Practical Self-Reliance by John D. McCann

Posted on: July 15, 2014

Those of you who know me or are frequent fliers here or on my Facebook page know full well just how much of an avid reader I am. While I don’t limit my book consumption to strictly survival-related stuff, that has been the bulk of it for quite some time now. In spite of having read hundreds of “prepper” and related types of books, the list of titles I suggest to everyone is rather small. There’s just a lot of crap floating out there and it seems like the good ones are becoming fewer and further between, y’know? I’m going to tell you right up front that Practical Self-Reliance by John D. McCann is a book I consider to be required reading for anyone wishing to pursue any sort of independent lifestyle. Yes, it is that good.

There are 16 chapters spanning a little over 320 pages. The book is profusely illustrated, with rarely more than a page or two between photos. From cover to cover, McCann goes through a wide range of topics, talking about everything from growing and foraging food to financial preparedness to staying comfortable in hot or cold climates, all with an eye toward doing for yourself rather than waiting for someone to do it for you.

Perhaps the best part about this whole book is the fact that the knowledge McCann is imparting isn’t just theoretical. These are lessons that have obviously been learned through hard work and real world implementation.

One of my favorite chapters is Chapter 6 — Recycle and Repurpose. As McCann notes in the book, “As you become more self reliant, old things start to take on new meaning.” Here, he shows us how to reuse and repurpose things like newspaper, wine bottles, cardboard tubes, and pallets. For those with the prepper mindset, information like this will make it easier to use supplies you scrounge after an event, allowing you to make do with what you have rather than just longing for what you lack.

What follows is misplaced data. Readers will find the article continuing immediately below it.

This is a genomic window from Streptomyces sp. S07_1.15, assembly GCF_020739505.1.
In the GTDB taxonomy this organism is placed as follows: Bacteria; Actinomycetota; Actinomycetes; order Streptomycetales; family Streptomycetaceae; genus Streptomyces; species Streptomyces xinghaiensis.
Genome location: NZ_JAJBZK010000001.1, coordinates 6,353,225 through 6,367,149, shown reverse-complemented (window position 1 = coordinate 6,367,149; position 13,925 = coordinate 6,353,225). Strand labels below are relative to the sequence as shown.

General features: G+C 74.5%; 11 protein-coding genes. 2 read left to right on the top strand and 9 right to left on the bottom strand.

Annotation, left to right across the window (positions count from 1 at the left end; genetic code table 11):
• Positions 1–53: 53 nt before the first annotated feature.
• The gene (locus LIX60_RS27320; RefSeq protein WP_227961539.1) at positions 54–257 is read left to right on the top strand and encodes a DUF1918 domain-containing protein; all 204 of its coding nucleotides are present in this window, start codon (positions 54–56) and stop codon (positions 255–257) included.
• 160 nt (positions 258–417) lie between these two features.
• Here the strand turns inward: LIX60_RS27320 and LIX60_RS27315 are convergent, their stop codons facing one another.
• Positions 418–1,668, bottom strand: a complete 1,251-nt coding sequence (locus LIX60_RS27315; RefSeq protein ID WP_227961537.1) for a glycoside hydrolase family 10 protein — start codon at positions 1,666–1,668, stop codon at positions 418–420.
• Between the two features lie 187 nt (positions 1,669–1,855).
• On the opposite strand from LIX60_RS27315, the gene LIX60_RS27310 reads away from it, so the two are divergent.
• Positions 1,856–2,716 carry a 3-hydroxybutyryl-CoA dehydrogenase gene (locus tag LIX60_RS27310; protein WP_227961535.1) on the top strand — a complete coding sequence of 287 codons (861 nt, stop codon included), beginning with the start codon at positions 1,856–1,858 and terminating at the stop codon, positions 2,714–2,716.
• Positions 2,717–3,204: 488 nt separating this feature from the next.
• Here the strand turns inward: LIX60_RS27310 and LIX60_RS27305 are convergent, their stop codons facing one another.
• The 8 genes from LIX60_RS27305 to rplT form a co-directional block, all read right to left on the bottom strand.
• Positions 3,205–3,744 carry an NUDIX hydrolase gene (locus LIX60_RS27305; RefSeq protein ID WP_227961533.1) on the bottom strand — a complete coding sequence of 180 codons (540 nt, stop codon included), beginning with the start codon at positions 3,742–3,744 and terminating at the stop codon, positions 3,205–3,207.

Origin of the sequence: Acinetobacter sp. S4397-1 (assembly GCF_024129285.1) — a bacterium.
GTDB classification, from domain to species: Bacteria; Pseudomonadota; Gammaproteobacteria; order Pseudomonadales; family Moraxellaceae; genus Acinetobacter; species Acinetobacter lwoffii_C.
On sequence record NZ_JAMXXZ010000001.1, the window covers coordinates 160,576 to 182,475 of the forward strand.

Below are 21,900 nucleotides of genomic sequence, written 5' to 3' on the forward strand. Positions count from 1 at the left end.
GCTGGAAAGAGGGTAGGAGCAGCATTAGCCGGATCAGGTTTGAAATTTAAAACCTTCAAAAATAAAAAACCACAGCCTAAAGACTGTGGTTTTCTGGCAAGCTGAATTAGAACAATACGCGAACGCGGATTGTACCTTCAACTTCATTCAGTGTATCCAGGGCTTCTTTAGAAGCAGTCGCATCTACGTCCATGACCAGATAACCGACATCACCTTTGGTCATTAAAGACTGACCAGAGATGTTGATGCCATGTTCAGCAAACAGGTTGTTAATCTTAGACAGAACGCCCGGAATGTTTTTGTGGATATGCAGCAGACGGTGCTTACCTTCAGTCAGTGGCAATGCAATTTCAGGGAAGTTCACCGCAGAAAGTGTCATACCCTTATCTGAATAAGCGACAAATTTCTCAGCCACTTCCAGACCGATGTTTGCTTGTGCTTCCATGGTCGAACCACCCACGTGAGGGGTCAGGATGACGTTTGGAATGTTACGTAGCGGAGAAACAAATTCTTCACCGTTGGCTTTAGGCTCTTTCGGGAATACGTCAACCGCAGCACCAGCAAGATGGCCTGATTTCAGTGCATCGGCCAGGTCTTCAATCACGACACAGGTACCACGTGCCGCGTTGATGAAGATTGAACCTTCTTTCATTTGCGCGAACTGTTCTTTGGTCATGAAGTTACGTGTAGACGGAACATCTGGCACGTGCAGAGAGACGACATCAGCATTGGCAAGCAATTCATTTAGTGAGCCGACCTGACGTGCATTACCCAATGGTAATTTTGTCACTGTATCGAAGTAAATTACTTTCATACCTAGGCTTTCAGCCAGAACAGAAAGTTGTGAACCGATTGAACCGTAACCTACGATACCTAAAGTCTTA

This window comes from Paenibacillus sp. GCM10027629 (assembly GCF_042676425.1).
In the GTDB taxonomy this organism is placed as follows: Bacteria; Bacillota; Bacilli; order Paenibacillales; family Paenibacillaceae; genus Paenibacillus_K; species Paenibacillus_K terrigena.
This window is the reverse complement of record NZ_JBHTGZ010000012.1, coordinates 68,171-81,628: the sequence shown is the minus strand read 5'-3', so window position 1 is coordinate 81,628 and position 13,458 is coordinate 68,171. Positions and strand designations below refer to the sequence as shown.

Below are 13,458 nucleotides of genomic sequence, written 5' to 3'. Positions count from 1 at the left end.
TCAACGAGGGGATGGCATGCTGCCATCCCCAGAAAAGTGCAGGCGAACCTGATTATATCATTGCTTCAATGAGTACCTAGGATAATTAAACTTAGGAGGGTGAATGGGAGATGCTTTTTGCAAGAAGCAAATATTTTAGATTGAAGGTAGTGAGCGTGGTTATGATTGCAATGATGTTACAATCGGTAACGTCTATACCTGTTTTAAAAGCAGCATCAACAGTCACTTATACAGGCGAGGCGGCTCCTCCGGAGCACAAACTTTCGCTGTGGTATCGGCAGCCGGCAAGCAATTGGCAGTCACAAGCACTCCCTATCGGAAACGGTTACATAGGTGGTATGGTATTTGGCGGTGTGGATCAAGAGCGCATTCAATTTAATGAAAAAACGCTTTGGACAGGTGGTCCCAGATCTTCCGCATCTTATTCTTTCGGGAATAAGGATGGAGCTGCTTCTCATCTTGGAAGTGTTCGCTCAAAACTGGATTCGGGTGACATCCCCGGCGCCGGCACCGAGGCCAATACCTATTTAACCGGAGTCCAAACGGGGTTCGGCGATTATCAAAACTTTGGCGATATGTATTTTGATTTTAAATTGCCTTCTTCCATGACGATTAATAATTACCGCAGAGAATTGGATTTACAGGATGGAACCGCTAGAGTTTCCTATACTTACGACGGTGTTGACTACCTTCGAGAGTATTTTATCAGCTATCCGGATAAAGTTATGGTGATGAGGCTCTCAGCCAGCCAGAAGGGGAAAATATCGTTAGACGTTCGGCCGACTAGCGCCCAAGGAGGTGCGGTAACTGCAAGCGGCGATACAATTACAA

As with McCann’s previous books (Build the Perfect Survival Kit and Stay Alive!), he has recommendations for specific products here and there, identifying them by brand name. This is great as it narrows down the search when it comes time to obtain the items yourself. However, on top of that, if there’s a DIY approach that is just as good if not better than a store-bought item, McCann shows us that as well. A great example of this is found in Chapter 10 — Water is Essential. Here, McCann takes us step by step through the process of building a 5 Gallon Gravity Filter System for making water potable. Honestly, folks, this project along with the smaller 2 gallon model he also includes in the text is worth the price of admission. With any of the projects in this book, the instructions are easy to follow and understand, with little left to the imagination.

One of the neatest little projects is making what McCann calls a “slush lamp.” This is the type of oil lamp where the wick floats on the fuel. Of course, I’ve seen these types of lamps in the store but hadn’t given much thought as to how I’d build one at home. Using jute twine, a cork, and a container for the fuel, McCann makes it very easy to do. This is a great option for backup illumination during a power outage, using olive oil from the kitchen for the fuel.

If you’re looking to get off the grid, either partially or completely, McCann has you covered in Chapter 12 — Alternative Power. Here again, this isn’t just information cobbled together from Wikipedia entries but projects and ideas McCann has tested and found work. For example, the idea of using solar landscape lights to provide illumination indoors at night has been around for a while. But, have you considered using them to recharge AA batteries for your flashlights and such? Of course, the information doesn’t stop there. McCann covers not only solar panel systems but also wind, water, and human power generation.

All in all, as I mentioned at the beginning, Practical Self-Reliance belongs on every prepper or homesteader’s bookshelf. It is a resource you’ll find yourself turning to again and again. To be clear, this isn’t any sort of “live off the land” survival manual. While there is some great information on foraging and such, the focus here is on how to be self-sufficient, providing for your own needs in all areas of your life as much as possible. Highly recommended!

Oh, one last thing. The back cover contains what might very well be the only known photograph of the author actually smiling. That alone should be enough to pique your interest.

Practical Self-Reliance can be found here on Amazon or here at Survival Resources.

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